Echos

Image representing Last.fm as depicted in Crun...

Image via CrunchBase

It started off as a reply to the usual Spotify vs Last.fm debate on teh social networks recently. When my reply was getting longer than the rest of the thread, I decided that it should probably belong here.

In context, Spotify is doing the rounds in the media and social networks for reducing their ad-free listening time[1]. In short, for services that one would use… they’re asking for £5 a month.

Personally, I’m in the Last.fm camp.

It’s £3 for unrestricted listening. Free accounts let you do (almost) everything, access to some free songs provided by kind artists, full streams using the desktop app (which actually just downloads a normal MP3) and a full api to complement other on-demand services such as grooveshark, amazonMP3 and for local/network files, Media Player/VLC support. I also supports scrobbling from Spotify too, jus’ sayin’. It won’t cut you off from music after 600 minutes in a month.

On Friday, free accounts will notice a few ads, but no requirement to commit in the UK. There’s a list of alternatives at [2]. I might have a look at hypemachine, not sure what their model is, but there’s a large full width banner saying that it makes last.fm awesome. Their adjective, not mine.

For free, (in the UK) you can stream directly from the last.fm radio service. Pick by artist, tag or user and you are brought into an auto-generated playlist. Once there, your options are to listen, enjoy (and love) the tune, skip to another track of similar audio properties (maybe you’ve just heard that song too much today), ban the track from ever descending your ears again (this has consequences). As of [3], you can even pause tracks too, yes an announcement was necessary[4].

There’s even an open source[5] desktop client (written in Qt. Yay!), and corresponding ebuild[6].

The last.fm API is extensive[7]. It’s well documented, the desktop scrobbler serves as a very good example/reference implementation for the API. There are many creative ideas that can be spawned from the API[8], some are quite exciting. You are even protected from vendor lock-in[9] and are free to do what you want with your data.

The people behind last.fm aren’t that evil. They know that people don’t like to pay for something that they previously got for free, but they need money too. If you want some of it, they are hiring[10].

10 hours in a month is a lot for a mobile contract. Not that good for music browsing.
in a 30 day month, that is 1 hour for 3 days, or 20 mins per day. That’s enough to get me into work, but leaves me deaf for the road back.

I’ve been with last.fm since the beta, they gave me a few months free subscription. If I’m being honest, it’s been really useful having unrestricted access. With a subscription, you can stream to mobile and dedicated hardware[11].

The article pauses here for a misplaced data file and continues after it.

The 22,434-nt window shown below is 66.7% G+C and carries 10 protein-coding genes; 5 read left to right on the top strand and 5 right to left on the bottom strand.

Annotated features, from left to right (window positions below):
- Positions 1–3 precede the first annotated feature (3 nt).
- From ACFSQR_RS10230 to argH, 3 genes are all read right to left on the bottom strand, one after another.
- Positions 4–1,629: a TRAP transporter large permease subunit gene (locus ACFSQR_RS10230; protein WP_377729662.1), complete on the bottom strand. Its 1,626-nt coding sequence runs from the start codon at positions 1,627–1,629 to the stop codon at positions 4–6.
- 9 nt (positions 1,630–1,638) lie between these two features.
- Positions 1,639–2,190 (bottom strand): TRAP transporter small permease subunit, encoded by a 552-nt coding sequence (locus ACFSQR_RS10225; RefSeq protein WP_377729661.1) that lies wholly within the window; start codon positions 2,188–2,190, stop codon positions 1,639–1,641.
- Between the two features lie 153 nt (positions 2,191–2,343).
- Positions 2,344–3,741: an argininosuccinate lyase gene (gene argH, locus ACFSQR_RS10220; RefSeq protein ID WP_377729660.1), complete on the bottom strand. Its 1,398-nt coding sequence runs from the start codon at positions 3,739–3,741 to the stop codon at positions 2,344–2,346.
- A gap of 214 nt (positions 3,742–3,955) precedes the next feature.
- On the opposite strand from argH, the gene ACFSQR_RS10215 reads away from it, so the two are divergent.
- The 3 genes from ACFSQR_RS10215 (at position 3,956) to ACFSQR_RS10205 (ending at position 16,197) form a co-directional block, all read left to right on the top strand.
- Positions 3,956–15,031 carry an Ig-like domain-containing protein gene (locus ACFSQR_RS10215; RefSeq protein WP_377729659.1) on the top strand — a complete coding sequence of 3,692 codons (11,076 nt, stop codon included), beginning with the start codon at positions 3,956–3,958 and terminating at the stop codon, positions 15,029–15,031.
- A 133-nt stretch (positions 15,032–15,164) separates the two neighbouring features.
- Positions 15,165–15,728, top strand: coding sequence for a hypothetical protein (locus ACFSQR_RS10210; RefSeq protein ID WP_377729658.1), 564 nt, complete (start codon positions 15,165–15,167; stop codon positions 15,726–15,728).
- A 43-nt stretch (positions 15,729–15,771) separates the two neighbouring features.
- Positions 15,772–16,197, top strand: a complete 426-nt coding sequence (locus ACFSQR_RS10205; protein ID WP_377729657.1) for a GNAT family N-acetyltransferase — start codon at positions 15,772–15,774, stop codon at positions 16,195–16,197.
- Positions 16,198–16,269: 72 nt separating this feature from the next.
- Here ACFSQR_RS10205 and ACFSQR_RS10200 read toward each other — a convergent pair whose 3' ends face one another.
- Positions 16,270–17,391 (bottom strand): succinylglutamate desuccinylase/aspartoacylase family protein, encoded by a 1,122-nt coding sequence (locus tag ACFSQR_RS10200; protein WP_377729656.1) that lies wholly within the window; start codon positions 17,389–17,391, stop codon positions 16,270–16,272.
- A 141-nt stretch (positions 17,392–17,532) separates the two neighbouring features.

For £3 a month, unrestricted listening on any device, serendipity in the form of artist profiles and social networks and integration across the board, it’s a good deal.

[1] http://www.spotify.com/se/blog/archives/2011/04/14/upcoming-changes-to-spotify-free-open/
[2] http://www.last.fm/help/faq?category=98#220
[3] http://www.last.fm/help/faq?category=98#287
[4] http://blog.last.fm/2011/04/13/lastfm-now-supporting-tea-breaks
[5] svn://svn.audioscrobbler.net/clientside/Last.fm
[6] http://gentoo-portage.com/media-sound/lastfmplayer
[7] http://www.last.fm/api
[8] http://build.last.fm/
[9] http://foocorp.org/projects/fm/faq/ [10] http://www.last.fm/about/jobs
[11] http://www.robertsradio.co.uk/Products/Internet_radios/STREAM83i/index.htm It even has dedicated love/ban buttons.

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4 comments

    • bencord0

      I didn’t mention Grooveshark, but I am a fan. Grooveshark is a good middle ground with on demand music, and last.fm scrobbling. At the moment, I can’t justify to myself having both a GS and last.fm subscription. Grooveshark does have a radio mode, but I find it limited and serendipity experiences are far less common.

      On that note, I can’t overlook the effect that the Pandora project has. I was also an early adopter of the music genome project before it got locked down to the US only. It’s a simple model, a machine learning algorithm tracks what you (and others similar to you) like and generates the next track based on heuristics and maths. Love/Hate buttons ftw.

      If I could get the ♥ and ⃠ (unicode 20E0 if you have a bad renderer) buttons for my car radio. I really like [11].

  1. Mark

    Yeah, I have to agree that Grooveshark’s radio mode isn’t much good. I typically randomly remember music that it would be nice to listen to and favourite it: I then play all of my favourites. It’s annoying when some of those randomly disappear for copyright reasons though. The US seems to do much better for similar services, which is a great shame.

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